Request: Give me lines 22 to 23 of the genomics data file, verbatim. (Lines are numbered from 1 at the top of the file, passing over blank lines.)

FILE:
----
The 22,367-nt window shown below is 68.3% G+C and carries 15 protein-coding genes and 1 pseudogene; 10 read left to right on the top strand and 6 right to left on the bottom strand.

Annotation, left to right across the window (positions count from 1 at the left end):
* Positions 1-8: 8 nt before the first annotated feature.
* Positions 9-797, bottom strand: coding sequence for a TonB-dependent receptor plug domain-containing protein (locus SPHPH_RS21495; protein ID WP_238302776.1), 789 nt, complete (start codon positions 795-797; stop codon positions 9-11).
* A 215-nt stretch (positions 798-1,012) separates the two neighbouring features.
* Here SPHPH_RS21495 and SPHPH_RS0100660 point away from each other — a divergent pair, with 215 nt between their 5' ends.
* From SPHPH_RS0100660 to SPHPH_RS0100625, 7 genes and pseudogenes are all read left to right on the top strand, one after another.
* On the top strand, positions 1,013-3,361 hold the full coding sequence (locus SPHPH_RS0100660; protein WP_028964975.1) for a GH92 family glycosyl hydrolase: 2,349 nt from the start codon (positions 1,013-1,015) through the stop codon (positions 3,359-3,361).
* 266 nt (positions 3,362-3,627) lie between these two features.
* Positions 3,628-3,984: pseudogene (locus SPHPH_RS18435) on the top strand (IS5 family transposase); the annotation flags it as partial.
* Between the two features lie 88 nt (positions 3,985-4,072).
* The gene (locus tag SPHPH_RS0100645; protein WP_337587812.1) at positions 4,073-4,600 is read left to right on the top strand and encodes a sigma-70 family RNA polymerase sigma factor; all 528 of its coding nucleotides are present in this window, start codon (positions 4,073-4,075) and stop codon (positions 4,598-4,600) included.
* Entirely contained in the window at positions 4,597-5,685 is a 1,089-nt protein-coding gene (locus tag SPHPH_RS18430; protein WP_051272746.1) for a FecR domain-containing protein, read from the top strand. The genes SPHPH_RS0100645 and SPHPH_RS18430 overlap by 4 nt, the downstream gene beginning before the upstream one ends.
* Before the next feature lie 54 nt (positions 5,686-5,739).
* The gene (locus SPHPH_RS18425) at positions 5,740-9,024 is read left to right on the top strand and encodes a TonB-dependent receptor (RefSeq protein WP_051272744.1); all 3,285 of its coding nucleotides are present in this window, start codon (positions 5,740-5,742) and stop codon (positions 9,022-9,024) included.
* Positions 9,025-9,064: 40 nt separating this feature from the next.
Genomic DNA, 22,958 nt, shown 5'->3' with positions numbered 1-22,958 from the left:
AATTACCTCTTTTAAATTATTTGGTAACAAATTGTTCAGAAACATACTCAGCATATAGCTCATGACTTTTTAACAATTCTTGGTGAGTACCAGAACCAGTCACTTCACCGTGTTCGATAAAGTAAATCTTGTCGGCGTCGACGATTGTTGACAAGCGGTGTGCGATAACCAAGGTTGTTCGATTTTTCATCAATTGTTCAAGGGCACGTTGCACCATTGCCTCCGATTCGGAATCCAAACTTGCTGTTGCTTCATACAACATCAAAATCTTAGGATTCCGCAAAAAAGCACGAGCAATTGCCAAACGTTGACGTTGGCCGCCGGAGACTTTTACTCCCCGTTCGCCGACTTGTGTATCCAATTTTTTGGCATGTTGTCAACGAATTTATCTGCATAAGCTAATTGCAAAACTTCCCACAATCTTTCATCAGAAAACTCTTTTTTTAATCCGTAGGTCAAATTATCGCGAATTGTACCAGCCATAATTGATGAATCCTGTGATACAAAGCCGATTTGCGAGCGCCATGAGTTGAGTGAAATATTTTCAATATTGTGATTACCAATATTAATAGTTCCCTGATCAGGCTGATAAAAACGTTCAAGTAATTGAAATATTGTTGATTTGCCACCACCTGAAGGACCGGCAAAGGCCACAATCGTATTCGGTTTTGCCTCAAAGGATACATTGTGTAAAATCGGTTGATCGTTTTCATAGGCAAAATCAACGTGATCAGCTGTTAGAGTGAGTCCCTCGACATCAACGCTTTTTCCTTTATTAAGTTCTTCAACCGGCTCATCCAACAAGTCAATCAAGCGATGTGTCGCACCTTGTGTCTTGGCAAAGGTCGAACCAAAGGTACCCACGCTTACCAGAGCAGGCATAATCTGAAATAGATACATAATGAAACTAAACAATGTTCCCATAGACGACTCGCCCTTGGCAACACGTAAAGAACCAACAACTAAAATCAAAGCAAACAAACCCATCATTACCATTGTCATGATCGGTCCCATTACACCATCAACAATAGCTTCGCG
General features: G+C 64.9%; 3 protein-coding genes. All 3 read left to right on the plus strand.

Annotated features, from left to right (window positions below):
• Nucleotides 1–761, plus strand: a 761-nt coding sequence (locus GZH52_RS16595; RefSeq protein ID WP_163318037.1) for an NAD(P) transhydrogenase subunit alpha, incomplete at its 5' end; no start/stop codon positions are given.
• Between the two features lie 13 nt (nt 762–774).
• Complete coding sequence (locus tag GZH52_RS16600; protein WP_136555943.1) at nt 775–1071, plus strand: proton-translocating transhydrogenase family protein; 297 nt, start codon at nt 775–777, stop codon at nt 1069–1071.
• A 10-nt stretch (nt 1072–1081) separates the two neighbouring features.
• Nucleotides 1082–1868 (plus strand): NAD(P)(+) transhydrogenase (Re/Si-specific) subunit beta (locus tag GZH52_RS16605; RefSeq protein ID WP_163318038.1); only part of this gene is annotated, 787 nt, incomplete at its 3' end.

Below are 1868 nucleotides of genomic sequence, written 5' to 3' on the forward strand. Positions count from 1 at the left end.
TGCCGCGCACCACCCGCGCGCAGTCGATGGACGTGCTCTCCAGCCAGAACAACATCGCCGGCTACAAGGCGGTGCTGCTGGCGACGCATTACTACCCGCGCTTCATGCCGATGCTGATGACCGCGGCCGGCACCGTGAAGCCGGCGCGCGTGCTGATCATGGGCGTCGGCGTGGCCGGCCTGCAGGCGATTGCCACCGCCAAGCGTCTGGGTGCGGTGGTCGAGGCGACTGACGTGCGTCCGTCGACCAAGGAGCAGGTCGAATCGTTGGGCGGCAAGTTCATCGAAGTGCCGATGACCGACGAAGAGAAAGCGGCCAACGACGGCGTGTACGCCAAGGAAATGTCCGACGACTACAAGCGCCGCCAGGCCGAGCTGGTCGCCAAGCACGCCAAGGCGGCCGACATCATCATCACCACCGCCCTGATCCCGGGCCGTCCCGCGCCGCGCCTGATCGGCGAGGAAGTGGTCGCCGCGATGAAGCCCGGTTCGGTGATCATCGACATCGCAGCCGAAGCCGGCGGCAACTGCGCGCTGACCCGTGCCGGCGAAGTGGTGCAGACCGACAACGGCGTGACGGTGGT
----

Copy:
• Between the two features lie 13 nt (nt 762–774).
• Complete coding sequence (locus tag GZH52_RS16600; protein WP_136555943.1) at nt 775–1071, plus strand: proton-translocating transhydrogenase family protein; 297 nt, start codon at nt 775–777, stop codon at nt 1069–1071.